High Level Design

Program Design

Hardware Design


What Next?

Source Code



Introduction. The Raverover is a remote-controlled hovercraft that was built as a ECE 476 final project.  Originally a digital-only hovercraft (the motors only had one speed setting), our elite team of engineers removed all of the transmitter's and hovercraft's circuitry and replaced it with their own, state-of-the-art, MEGA 163 microcontroller-based circuitry to create an all new, analog-controlled hovercraft.  The end result is a hovercraft that is more responsive and controllable than the original.

The remote-controlled hovercraft has three dc motors - one to provide the cushion of air to ride upon, and two to provide steering and propulsion.  Steering is controlled by differential thrust.  The following table summarizes the different possibilities:

Left Motor Right Motor Result
Forward Forward Forward
Forward Reverse Right Spin
Forward Off Right Turn
Reverse Forward Left Spin
Reverse Reverse Decelerate
Off Forward Left Turn
Off Off Idle

The two directional and propulsion motors have seven separate speed settings, ranging from 0 V to 14 V in each direction, as well as a setting of completely off.  These 15 separate speeds per motor make handling of the hovercraft much more precise than the original version.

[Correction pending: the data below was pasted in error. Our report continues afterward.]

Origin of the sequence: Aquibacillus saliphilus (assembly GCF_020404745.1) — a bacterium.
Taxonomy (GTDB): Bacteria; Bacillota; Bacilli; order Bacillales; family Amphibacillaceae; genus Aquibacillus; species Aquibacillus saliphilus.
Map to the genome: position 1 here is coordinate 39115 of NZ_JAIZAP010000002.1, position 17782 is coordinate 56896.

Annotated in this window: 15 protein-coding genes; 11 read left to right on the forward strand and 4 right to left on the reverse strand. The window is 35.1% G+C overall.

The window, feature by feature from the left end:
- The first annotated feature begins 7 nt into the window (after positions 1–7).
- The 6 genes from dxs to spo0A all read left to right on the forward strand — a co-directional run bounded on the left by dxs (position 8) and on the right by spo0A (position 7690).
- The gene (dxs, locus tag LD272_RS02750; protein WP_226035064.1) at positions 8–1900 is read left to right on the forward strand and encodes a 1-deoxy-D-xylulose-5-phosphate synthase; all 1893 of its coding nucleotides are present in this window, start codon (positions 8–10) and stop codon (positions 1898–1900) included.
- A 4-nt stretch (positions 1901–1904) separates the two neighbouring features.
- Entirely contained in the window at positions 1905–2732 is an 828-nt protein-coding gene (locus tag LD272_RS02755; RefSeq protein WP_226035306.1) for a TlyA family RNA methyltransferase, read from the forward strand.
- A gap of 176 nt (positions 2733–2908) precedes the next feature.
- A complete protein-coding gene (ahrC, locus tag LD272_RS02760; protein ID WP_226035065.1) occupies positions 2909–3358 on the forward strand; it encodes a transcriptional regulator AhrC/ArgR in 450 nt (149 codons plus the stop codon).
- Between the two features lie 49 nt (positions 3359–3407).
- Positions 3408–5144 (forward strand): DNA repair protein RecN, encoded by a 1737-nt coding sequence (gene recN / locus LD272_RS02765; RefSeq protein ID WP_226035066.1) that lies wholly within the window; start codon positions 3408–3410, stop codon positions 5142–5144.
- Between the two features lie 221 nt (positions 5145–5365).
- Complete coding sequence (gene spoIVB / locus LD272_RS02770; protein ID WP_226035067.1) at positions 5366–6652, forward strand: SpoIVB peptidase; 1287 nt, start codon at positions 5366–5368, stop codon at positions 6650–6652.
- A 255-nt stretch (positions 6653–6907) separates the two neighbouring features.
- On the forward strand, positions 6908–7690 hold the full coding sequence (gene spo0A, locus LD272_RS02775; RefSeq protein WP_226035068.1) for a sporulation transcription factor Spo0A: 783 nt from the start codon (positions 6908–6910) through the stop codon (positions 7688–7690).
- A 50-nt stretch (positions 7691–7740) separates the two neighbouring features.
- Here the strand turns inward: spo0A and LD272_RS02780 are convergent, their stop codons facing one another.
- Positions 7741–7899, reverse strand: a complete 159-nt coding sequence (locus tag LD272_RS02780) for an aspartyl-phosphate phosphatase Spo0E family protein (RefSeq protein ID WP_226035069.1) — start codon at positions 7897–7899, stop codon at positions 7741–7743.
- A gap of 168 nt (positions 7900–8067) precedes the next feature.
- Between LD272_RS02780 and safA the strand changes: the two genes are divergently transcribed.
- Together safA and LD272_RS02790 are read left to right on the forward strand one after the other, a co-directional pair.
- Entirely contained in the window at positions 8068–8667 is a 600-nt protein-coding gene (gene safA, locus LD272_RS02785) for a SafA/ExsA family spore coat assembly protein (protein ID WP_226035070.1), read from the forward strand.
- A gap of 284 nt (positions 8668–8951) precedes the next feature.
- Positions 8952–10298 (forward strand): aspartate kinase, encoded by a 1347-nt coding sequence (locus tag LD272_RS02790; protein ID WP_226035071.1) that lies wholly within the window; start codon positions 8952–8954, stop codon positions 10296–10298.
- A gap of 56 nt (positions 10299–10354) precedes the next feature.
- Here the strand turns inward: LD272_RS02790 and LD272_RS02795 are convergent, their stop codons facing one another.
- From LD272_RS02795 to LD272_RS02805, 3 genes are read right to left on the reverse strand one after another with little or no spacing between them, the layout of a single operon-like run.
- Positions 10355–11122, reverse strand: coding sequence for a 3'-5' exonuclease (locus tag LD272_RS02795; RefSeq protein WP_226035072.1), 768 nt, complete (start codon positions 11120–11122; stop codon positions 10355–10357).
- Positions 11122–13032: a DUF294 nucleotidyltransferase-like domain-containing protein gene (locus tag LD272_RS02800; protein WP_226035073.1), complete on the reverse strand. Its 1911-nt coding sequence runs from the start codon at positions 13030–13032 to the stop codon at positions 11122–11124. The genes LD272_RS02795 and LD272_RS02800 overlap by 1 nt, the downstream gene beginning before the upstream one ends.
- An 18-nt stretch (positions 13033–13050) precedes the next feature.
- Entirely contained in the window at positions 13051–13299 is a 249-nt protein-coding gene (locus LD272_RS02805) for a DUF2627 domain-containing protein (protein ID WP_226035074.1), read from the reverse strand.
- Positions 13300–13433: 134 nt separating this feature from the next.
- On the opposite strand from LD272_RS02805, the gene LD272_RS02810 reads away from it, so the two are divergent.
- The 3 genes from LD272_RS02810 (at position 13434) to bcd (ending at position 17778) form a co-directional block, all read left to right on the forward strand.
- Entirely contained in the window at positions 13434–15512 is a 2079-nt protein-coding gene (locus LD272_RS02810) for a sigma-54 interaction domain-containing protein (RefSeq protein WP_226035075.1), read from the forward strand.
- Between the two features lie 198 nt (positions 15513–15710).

Objectives.  Upon deciding on this project, our group came up with a list of specifications that we wanted our hovercraft to meet:

1.  Have the new hovercraft have at least the performance of the original in terms of transmission range, speed, and maneuverability

2.  Change the hovercraft to transmit and accept analog signals

3.  Make the hovercraft failsafe in that if it moves out of reception range or receives invalid signals, it will shut off.

4.  Have a convenient button on the remote control to turn on and off the hovercraft to save batteries.

5.  Construct all our circuitry so that it will fit entirely within the original hovercraft and transmitter.